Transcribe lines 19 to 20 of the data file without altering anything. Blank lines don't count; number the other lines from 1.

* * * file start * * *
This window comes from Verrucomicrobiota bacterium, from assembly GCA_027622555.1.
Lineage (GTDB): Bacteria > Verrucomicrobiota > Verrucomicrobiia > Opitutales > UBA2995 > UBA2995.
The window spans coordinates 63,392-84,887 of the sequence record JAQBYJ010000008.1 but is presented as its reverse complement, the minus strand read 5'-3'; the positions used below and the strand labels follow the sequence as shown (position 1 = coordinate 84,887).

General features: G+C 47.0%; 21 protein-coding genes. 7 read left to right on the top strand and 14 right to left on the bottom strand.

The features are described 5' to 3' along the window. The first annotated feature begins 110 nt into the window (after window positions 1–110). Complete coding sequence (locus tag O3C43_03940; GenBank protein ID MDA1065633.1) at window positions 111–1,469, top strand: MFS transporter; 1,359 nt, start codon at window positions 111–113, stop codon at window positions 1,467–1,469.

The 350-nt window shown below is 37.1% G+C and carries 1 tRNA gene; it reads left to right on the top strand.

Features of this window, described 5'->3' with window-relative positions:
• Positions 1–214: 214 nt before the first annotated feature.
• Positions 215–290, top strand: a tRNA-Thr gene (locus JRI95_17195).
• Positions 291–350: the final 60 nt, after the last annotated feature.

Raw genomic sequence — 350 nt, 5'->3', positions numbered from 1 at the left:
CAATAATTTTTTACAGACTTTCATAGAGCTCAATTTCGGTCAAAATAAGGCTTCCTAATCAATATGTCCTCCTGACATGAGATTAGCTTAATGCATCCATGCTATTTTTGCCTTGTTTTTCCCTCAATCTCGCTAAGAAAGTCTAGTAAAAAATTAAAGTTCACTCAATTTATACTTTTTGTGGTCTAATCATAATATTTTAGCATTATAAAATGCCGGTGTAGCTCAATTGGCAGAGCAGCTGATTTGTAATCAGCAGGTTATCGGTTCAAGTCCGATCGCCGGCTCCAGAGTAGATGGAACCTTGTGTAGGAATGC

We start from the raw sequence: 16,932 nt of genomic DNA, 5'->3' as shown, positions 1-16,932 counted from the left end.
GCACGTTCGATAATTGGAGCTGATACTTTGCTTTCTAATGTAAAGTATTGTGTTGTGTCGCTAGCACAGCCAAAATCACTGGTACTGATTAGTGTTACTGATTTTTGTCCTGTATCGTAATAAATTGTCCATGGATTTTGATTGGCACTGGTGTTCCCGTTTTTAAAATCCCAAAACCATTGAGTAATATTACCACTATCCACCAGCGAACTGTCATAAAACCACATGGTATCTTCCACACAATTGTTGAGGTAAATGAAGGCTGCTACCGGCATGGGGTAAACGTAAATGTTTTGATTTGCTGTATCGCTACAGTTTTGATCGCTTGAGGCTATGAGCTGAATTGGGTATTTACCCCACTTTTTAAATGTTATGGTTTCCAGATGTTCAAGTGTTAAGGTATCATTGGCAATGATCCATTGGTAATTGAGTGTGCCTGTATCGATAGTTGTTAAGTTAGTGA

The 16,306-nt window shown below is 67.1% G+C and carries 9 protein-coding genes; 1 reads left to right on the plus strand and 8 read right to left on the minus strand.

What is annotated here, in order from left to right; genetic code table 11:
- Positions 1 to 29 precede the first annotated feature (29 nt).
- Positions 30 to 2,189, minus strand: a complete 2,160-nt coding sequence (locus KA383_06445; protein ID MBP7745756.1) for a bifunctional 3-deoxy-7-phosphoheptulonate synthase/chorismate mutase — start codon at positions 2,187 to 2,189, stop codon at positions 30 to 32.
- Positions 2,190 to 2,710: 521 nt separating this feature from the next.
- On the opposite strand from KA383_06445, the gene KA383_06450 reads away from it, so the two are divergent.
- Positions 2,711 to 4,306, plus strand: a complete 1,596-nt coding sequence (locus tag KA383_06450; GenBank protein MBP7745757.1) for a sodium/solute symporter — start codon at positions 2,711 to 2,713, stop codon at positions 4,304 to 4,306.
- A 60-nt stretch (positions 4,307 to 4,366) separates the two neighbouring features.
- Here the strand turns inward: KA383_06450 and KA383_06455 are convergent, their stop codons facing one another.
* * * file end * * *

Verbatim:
- Positions 2,190 to 2,710: 521 nt separating this feature from the next.
- On the opposite strand from KA383_06445, the gene KA383_06450 reads away from it, so the two are divergent.